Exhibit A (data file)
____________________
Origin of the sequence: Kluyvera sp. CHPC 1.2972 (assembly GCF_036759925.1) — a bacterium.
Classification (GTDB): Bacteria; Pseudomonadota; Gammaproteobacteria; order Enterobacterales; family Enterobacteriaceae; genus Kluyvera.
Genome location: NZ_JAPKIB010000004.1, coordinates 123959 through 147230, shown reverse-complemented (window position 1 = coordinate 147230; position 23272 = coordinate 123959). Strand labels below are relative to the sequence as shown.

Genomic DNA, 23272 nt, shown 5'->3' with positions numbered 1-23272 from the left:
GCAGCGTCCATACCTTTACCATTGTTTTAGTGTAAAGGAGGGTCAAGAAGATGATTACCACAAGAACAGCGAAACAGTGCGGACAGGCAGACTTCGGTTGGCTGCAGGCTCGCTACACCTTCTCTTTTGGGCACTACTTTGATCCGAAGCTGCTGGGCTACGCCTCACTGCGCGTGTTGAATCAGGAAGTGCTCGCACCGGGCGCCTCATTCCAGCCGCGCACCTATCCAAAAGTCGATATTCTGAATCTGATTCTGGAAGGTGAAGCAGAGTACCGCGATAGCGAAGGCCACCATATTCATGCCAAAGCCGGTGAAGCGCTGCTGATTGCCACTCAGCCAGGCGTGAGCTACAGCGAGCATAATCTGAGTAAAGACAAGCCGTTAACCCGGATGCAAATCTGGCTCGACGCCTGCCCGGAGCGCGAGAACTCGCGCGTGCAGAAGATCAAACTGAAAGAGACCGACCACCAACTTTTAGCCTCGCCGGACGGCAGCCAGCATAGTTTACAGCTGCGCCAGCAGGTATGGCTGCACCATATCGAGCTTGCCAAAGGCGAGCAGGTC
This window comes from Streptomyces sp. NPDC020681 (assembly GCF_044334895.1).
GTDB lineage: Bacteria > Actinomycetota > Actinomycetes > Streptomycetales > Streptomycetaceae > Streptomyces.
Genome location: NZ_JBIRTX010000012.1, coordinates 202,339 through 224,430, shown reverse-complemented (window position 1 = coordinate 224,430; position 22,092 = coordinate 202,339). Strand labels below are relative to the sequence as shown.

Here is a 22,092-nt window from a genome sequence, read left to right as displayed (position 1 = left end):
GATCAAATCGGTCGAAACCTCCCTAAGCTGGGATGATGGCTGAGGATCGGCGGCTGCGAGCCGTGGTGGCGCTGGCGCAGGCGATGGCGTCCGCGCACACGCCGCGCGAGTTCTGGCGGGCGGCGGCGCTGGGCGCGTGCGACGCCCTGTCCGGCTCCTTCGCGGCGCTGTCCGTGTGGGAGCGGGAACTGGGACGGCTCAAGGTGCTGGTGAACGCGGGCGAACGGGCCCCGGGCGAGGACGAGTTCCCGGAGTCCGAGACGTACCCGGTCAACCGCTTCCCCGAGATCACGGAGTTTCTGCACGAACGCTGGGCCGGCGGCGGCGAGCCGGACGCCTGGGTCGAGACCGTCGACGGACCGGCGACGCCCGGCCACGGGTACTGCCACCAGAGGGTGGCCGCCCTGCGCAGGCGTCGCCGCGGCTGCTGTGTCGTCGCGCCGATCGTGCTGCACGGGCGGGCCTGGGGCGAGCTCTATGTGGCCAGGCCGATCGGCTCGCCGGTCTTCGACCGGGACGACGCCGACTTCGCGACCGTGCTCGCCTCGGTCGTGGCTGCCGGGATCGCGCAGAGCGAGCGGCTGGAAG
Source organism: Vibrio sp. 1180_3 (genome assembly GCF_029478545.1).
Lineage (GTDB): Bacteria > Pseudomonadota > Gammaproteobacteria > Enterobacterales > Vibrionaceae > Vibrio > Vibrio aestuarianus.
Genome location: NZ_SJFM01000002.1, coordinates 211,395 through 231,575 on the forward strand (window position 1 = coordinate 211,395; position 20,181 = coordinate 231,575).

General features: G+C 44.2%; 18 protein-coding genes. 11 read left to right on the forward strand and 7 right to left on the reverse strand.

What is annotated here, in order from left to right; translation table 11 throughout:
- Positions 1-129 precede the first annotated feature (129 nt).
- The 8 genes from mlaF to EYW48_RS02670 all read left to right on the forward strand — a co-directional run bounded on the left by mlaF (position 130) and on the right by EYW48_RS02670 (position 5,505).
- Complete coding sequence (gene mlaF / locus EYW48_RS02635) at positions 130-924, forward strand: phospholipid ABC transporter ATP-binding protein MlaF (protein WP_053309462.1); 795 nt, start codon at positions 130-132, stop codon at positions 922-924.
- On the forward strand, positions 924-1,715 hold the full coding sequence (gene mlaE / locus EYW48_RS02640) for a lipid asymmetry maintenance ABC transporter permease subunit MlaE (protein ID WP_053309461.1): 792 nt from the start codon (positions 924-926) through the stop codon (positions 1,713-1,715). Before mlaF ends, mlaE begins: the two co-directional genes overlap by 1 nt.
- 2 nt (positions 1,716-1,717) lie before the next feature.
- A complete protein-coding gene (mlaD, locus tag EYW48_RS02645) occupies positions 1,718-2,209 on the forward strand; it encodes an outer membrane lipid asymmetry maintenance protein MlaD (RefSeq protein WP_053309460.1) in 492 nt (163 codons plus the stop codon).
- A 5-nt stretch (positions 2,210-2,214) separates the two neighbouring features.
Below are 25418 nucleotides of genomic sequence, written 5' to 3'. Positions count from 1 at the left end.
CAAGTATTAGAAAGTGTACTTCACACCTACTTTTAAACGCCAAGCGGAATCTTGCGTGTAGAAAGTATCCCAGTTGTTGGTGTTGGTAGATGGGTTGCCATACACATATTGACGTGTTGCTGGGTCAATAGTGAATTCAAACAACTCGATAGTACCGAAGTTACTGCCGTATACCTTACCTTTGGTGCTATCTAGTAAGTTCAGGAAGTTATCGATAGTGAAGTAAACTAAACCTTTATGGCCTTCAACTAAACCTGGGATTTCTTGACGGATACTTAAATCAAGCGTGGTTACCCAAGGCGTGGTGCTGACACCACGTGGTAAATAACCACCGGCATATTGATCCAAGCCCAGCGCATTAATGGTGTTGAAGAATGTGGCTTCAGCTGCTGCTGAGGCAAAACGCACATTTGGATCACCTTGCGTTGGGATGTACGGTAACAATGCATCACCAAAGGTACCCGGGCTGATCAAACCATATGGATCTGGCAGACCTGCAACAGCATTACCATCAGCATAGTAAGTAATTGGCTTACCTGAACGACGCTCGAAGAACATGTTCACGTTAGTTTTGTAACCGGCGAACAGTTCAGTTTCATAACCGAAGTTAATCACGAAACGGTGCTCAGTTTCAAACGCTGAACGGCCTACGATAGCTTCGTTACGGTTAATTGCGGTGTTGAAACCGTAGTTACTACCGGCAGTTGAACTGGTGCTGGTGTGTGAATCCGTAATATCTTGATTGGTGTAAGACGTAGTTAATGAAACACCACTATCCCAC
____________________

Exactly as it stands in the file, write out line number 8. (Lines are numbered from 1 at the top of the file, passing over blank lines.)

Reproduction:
Genome location: NZ_JBIRTX010000012.1, coordinates 202,339 through 224,430, shown reverse-complemented (window position 1 = coordinate 224,430; position 22,092 = coordinate 202,339). Strand labels below are relative to the sequence as shown.